3. I didn’t replay at all so I didn’t catch any of that! Since I’m going for quantity of reviews right now any game with replay value is going to suffer a bit, but this has piqued my curiosity. Between that and my failure to notice item 1 I’ll definitely have come back to this again.

Codex Crusade, by leechykeen

What is this?

Codex Crusade is a surreal Twine romp taking place at the University of Turin, Georgia (not the other one). Due to shenanigans involving the other Turin your library has recently come into possession of a large number of rare books, and of course not everyone’s happy about it. You, the librarian’s assistant intern, have been tasked to descend into the depths of the university and retrieve this tome – what could go wrong?

Codex Crusade is set up much like a traditional parser game; you can explore spaces (although without the usual cardinal directions), add items to your inventory, and use said items to solve puzzles. The whole thing is dressed up with comic academic theming, which I found entertaining despite the fact that I can tell a lot of it is going over my head. (If you have a background in philosophy or medieval studies I suspect this game is hysterical.)

Unfortunately, I ran into a showstopping bug fairly early on. I have the wrong item in my inventory for a puzzle and I can’t seem to get rid of it, but the game won’t let me pick up the right item until the Doritos are gone. I’ll come back to this later, maybe – per Mathbrush’s review it looks like it’s possible to finish the game, so if I get that puzzle right on the first try I should be able to advance. But for now I’m going to put it down and move on. But even with this bug it’s a fun and witty game, and proof that the comic-puzzler-parser model does not in fact have to be a parser game.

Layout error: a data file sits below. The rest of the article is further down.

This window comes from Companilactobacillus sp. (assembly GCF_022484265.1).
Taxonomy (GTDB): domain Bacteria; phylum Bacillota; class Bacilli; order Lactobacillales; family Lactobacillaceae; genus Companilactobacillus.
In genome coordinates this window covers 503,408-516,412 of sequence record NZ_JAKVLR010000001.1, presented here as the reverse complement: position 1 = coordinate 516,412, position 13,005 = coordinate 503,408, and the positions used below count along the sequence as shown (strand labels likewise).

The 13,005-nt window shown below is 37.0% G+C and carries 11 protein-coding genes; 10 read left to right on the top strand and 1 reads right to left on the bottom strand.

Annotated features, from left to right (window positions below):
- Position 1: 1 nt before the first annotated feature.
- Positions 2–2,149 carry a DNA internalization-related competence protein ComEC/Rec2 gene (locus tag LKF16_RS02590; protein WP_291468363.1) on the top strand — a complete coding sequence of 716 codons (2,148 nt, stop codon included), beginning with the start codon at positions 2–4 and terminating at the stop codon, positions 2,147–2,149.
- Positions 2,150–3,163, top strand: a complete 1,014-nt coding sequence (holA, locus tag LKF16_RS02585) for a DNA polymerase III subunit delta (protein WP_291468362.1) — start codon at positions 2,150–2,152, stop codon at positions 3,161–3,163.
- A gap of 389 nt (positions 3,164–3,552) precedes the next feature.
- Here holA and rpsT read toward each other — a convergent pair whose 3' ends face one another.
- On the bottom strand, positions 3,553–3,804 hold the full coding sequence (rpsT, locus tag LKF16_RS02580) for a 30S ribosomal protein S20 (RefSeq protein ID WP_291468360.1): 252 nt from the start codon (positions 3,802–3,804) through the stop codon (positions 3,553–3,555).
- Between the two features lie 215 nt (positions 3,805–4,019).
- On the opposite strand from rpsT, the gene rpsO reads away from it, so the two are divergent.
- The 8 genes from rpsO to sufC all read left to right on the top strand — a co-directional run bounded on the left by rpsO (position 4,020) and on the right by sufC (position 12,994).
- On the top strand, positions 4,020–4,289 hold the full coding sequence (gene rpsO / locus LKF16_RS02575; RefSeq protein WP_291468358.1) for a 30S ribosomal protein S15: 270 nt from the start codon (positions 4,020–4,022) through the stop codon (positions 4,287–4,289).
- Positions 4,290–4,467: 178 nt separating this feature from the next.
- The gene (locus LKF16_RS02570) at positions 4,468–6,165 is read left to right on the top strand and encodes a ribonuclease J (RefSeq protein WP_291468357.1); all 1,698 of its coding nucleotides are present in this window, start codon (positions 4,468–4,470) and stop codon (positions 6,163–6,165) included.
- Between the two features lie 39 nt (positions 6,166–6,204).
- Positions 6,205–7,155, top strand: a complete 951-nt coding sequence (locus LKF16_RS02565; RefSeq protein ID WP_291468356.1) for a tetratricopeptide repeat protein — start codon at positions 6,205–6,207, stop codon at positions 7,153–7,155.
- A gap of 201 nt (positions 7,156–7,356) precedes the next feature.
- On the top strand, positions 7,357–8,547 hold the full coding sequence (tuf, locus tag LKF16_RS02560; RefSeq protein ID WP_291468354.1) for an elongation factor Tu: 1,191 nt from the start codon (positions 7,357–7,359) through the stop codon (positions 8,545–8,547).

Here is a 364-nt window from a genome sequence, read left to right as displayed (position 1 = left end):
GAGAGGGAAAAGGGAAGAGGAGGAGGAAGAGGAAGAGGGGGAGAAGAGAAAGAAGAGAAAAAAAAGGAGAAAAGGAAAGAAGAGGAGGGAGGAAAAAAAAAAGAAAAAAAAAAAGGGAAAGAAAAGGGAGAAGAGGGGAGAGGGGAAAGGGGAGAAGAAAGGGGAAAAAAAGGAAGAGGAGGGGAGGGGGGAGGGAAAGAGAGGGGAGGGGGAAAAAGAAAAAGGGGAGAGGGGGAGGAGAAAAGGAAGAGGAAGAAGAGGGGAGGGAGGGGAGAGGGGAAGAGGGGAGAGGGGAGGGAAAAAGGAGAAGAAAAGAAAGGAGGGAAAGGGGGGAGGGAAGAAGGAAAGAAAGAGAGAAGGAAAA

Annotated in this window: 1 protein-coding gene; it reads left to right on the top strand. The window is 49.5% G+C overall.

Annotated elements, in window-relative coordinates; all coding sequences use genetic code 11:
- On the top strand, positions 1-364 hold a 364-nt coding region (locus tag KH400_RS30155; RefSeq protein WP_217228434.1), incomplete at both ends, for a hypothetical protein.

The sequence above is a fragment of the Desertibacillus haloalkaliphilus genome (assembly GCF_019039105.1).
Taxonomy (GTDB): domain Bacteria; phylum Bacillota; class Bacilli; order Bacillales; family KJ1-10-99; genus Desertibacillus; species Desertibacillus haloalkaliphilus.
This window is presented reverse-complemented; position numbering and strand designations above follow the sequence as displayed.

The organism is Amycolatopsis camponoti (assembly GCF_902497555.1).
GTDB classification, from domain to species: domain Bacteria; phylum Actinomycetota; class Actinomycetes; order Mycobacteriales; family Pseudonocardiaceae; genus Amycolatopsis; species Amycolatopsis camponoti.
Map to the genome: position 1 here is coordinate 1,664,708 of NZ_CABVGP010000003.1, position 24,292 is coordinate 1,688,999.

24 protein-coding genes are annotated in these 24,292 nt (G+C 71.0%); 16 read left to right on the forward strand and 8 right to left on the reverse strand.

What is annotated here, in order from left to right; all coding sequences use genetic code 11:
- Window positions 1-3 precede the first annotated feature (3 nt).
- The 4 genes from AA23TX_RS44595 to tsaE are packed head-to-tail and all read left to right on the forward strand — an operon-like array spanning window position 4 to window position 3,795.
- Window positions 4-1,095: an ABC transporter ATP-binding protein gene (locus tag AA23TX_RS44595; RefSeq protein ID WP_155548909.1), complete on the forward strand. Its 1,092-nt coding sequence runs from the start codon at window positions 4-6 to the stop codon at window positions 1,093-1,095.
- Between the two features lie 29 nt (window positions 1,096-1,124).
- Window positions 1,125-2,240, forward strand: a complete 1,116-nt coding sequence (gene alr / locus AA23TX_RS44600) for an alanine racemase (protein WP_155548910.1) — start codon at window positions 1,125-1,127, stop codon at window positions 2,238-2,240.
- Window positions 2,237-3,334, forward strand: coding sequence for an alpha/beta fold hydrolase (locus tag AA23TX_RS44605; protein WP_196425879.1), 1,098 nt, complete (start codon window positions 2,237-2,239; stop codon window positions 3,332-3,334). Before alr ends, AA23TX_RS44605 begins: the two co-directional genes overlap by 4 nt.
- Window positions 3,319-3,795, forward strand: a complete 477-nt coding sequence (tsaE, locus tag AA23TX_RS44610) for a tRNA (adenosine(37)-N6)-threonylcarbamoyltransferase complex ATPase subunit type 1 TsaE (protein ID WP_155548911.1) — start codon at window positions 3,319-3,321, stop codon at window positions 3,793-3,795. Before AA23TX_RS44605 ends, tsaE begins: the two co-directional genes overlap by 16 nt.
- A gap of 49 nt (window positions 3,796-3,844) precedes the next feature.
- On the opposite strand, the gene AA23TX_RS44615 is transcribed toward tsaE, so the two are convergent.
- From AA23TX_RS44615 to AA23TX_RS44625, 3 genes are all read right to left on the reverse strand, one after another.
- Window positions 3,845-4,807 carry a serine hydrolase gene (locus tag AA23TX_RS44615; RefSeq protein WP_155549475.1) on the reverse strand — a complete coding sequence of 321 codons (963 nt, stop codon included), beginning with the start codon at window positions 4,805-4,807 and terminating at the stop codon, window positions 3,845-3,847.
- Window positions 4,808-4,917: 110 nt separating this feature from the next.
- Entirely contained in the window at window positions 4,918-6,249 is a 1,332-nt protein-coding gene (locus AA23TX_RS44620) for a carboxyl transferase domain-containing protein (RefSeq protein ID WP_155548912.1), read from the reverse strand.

Collision by @manonamora

What is this?

Collision is a game written for the Neo-Twiny Jam, with the attendant restriction of using 500 words or less. The conceit is that you wake up in an unfamiliar space, in a perilous situation, and the player must figure out what’s going on and then try to save our protagonist the crash test dummy from their inevitable fate. (Based on other reviews I figured this out more quickly than average, possibly due to my teenaged obsession with Mythbusters.)

What I Liked